Here’s simple way to help others succeed: once a week for the next three months write a recommendation for someone on LinkedIn. Make sure your endorsements are meaningful and sincere, and be creative in the ways you give praise. You will make a lot of people happy and will help them in their careers. You will see the value you’ve created for others as they respond in kind.


The Product Management Perspective: Good product managers know their success depends on the work – and success – of others (dev, QA, support, etc.). One of the best (and easiest) things you can do is acknowledge the contributions of others on the team. Make sure the VP of engineering knows how much you appreciate the developers working on your products. Tell the VP of sales how the account manager helped you with a customer. You get the picture. Make sure you’re generous in sharing success with your teams.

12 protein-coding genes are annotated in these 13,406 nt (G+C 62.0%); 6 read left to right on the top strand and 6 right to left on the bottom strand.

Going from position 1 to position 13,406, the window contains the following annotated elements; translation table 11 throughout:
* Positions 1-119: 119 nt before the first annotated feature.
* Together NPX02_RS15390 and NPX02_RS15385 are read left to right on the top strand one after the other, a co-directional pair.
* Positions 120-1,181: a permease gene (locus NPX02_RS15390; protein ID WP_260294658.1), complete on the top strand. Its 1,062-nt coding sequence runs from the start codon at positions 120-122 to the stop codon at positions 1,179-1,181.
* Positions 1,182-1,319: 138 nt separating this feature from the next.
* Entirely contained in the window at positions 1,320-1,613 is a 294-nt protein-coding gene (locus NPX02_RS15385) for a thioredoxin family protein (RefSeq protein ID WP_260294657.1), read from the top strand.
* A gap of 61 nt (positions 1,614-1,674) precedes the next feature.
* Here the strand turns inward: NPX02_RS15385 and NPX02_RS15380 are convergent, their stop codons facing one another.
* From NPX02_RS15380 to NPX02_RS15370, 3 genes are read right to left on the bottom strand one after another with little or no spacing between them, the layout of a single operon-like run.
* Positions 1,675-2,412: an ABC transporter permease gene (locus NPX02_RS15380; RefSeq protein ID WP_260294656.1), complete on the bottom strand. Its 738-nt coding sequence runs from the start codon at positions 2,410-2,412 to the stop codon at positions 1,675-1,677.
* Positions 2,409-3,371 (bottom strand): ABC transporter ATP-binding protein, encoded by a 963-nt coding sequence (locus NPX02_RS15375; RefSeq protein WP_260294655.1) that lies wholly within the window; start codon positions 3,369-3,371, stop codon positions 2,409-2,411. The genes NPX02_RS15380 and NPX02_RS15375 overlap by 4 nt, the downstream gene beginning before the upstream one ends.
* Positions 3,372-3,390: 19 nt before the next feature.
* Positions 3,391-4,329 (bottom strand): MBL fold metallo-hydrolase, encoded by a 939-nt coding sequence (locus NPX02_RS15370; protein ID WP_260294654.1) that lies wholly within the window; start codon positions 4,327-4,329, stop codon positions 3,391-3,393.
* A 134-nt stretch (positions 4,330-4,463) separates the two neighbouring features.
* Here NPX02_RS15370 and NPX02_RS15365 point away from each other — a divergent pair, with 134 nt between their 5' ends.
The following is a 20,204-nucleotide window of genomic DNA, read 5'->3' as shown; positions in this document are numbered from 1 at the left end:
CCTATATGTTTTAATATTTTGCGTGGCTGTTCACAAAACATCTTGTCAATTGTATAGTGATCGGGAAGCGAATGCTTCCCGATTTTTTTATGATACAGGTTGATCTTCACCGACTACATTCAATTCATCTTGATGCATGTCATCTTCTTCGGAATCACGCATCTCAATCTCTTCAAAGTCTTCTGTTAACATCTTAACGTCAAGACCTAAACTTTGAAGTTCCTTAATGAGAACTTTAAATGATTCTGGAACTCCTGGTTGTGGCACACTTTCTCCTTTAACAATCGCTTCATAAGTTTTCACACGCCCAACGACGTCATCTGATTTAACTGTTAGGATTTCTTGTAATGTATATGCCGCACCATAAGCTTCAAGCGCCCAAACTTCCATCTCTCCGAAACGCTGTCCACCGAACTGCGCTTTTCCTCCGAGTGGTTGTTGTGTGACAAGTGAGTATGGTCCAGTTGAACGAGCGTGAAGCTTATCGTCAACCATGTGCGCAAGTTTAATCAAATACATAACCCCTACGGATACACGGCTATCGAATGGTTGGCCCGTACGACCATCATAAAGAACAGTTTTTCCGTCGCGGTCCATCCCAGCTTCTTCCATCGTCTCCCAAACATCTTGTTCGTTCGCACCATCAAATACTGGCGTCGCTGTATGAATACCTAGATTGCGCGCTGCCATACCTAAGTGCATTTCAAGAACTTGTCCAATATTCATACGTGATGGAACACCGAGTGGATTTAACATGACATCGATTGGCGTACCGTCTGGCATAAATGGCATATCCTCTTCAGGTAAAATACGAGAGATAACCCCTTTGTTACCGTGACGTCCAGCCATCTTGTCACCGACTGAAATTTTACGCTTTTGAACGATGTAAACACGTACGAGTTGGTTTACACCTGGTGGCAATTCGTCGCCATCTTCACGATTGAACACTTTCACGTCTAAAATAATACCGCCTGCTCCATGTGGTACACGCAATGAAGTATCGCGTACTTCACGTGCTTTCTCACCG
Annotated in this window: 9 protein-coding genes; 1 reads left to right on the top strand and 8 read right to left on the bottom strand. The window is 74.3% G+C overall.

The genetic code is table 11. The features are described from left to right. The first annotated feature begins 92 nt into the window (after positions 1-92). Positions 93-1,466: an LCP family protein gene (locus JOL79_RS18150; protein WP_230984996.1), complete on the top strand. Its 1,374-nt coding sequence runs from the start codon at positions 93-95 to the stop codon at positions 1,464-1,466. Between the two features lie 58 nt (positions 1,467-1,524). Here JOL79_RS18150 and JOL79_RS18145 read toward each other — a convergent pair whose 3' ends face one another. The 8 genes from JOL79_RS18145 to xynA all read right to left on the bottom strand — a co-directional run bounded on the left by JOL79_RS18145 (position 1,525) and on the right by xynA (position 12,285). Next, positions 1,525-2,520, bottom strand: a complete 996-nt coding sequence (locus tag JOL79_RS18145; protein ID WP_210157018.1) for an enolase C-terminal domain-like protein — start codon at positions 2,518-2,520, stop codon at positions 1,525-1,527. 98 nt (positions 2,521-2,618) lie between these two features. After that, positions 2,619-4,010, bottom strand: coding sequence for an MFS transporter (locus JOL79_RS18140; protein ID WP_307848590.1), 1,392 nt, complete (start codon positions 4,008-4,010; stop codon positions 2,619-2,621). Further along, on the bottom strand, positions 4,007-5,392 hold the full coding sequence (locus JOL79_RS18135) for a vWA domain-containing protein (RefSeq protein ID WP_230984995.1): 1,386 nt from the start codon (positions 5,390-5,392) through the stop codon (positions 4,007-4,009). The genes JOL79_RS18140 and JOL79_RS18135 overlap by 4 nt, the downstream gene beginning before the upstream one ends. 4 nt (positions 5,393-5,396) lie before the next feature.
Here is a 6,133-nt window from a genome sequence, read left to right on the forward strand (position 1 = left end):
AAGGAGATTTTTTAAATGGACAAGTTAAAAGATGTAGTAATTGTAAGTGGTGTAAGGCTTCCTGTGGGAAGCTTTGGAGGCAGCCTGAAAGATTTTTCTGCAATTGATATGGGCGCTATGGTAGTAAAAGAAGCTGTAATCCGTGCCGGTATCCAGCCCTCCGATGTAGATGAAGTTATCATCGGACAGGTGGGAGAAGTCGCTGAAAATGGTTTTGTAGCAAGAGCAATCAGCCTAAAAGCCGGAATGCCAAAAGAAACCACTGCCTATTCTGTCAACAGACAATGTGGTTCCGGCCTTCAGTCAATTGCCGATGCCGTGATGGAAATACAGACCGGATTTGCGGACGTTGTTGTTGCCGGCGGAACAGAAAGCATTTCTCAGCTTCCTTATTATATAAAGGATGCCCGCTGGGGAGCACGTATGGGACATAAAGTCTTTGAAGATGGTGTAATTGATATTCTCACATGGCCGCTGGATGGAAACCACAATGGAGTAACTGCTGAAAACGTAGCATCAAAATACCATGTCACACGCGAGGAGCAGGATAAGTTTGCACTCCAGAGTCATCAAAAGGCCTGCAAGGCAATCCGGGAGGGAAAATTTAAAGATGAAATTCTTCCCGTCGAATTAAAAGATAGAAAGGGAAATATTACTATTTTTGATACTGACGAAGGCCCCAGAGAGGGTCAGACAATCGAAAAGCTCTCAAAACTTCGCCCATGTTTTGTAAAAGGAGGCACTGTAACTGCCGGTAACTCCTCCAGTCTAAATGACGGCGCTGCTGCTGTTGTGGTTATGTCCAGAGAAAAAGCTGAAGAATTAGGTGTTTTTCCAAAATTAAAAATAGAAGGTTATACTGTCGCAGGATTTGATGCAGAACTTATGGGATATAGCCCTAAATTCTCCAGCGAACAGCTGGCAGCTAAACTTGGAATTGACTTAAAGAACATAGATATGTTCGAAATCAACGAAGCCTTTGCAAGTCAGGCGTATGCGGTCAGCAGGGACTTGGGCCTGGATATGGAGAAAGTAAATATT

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Creating value in 2011

Every New Year brings new opportunities. Something about turning over the calendar causes people to take a hard look at what they can do to improve on their current situation. Ultimately, we all want to create more value — for ourselves, for the organizations we associate with and for the people we care about. 

The word value has many meanings. The one most applicable to this discussion is “relative worth, merit or importance.” The more we improve in these areas, the more value we create. Our efforts will build over time and improve our self-confidence. Now that we’re off and running in 2011, let’s explore a few ways to increase our value: